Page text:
Lawyer in Michigan synagogue-protest case accuses judge of being antisemitic
The lawyer representing congregants in a long-running dispute over perennial anti-Israel and antisemitic protests outside their Ann Arbor synagogue on Saturday mornings has accused the federal judge presiding over the case of herself being antisemitic.
The U.S. Supreme Court declined this spring to hear the case, which pits the protesters’ First Amendment right of free expression against the worshippers’ First Amendment right to freely exercise their religion. Lower courts had dismissed the lawsuit the congregants filed in 2019, and U.S. District Court Judge Victoria Roberts ordered them to pay $159,000 in legal fees.
“Considering all of her rulings, taken together in their entirety, the appearance of antisemitism is undeniable,” the lawyer, Marc Susselman, wrote in a brief filed Thursday appealing the order.
Susselman noted that one of the plaintiffs is an 87-year-old Holocaust survivor, and that some of the protesters also picketed outside a Holocaust museum on Holocaust Remembrance Day in 2014 with signs saying “Free Ernst Zundel,” the author of a book titled “The Hitler We Knew and Loved,” who was jailed in Germany for Holocaust denial and inciting racial hatred. (Zundel died in 2017.)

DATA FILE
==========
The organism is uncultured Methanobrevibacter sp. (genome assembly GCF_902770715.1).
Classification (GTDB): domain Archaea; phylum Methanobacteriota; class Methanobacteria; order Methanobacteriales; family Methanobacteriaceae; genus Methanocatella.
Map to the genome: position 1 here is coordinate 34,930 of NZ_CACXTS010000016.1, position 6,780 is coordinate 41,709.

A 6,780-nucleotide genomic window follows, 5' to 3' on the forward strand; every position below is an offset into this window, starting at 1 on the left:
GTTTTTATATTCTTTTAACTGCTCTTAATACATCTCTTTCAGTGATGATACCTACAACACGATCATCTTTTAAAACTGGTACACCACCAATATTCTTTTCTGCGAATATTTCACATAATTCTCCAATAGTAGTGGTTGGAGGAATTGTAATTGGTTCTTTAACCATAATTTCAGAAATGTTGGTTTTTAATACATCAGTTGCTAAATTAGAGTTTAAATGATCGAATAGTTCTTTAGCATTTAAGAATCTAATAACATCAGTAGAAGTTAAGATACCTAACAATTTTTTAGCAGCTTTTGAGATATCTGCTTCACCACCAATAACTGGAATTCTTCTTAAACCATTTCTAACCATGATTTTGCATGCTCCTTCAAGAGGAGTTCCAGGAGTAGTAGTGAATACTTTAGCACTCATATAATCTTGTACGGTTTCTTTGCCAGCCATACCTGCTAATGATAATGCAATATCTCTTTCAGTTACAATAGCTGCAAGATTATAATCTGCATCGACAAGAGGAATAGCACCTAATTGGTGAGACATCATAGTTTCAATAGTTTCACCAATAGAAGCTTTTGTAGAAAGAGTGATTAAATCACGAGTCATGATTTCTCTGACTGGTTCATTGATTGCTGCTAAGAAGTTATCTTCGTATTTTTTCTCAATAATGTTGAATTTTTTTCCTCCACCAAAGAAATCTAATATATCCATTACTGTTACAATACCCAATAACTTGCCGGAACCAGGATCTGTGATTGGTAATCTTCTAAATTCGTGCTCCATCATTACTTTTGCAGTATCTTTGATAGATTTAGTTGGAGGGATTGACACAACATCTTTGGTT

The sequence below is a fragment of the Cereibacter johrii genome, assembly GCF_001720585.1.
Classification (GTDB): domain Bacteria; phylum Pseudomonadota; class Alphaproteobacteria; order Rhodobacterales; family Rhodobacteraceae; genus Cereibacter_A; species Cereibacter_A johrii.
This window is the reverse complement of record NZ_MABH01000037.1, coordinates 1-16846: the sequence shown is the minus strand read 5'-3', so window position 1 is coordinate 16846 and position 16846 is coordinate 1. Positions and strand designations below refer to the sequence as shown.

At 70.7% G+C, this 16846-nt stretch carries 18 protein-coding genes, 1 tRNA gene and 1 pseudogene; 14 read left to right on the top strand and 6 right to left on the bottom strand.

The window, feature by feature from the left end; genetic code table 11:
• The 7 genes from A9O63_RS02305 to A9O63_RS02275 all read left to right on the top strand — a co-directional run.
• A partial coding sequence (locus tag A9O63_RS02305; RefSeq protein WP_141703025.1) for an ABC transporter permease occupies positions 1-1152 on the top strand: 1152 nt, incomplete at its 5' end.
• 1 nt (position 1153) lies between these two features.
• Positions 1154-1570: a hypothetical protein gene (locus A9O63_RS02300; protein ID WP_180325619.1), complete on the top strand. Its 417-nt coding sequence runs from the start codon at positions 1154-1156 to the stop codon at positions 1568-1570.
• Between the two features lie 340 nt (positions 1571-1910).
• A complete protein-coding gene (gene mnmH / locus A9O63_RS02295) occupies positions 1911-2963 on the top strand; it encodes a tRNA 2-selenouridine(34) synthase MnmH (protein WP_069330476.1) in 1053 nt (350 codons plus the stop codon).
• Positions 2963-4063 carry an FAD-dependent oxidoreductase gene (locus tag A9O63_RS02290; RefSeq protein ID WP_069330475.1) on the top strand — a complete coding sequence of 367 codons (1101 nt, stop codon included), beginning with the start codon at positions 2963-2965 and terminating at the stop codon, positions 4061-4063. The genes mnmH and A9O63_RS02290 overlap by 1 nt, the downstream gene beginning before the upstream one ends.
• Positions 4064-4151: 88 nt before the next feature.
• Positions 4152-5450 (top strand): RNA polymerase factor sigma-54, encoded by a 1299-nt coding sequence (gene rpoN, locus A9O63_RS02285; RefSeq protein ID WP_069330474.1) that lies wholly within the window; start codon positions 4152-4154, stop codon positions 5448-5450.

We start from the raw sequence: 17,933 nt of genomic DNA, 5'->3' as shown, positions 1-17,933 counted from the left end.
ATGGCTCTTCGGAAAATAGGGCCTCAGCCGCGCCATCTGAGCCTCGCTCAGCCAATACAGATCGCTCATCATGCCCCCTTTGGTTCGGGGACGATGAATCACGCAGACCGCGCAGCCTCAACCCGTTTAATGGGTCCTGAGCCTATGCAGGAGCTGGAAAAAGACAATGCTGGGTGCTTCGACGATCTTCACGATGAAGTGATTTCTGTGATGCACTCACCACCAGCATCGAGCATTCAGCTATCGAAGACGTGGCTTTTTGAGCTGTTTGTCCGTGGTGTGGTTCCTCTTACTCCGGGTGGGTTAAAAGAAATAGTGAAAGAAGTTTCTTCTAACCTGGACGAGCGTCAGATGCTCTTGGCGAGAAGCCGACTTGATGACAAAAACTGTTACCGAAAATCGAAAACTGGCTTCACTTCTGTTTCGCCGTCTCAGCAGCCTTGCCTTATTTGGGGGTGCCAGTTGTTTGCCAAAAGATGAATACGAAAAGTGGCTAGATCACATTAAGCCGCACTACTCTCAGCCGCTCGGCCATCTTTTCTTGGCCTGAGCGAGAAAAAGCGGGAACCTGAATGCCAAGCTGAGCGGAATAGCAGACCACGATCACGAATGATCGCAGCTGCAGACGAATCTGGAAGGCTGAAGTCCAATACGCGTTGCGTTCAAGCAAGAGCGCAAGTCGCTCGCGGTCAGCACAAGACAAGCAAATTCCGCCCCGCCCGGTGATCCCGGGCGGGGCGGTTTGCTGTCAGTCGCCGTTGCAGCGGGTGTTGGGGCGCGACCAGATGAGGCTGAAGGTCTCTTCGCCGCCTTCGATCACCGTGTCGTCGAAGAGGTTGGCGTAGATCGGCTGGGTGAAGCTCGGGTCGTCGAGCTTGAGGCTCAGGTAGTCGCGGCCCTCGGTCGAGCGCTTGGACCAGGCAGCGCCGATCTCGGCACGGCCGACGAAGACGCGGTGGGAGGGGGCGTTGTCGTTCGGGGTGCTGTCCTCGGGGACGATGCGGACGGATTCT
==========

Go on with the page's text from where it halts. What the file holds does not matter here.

The protests began in 2003 outside an Ann Arbor building that houses services for both the Conservative Beth Israel Congregation and the Pardes Hannah Congregation, which is affiliated with the Jewish Renewal movement. Neither congregation was involved in the lawsuit; Jewish groups including Agudath Israel of America, the Rabbinical Council of America and the Orthodox Jewish Chamber of Commerce filed briefs supporting the plaintiffs.
In his latest court filing, Susselman questioned how the judge arrived at the amount of the legal fee —$158,721 — and how the protesters’ signs with slogans including “Resist Jewish Power,” “Jewish Power Corrupts,” and “No More Holocaust Movies” could be protected as addressing “issues of public concern.”
“This is not an issue that may be minimized, rationalized, or swept under the carpet,” Susselman wrote.
“The specter of the appearance of racial, ethnic or religious bias in the rulings of any judge, regardless of the judge’s own race, ethnicity or religion, must be forthrightly addressed, investigated and, if sustained, sanctioned,” he added. (Judge Roberts is Black.) “When such bias seeps into the judiciary, it becomes a cancer which undermines the administration of justice in this country.”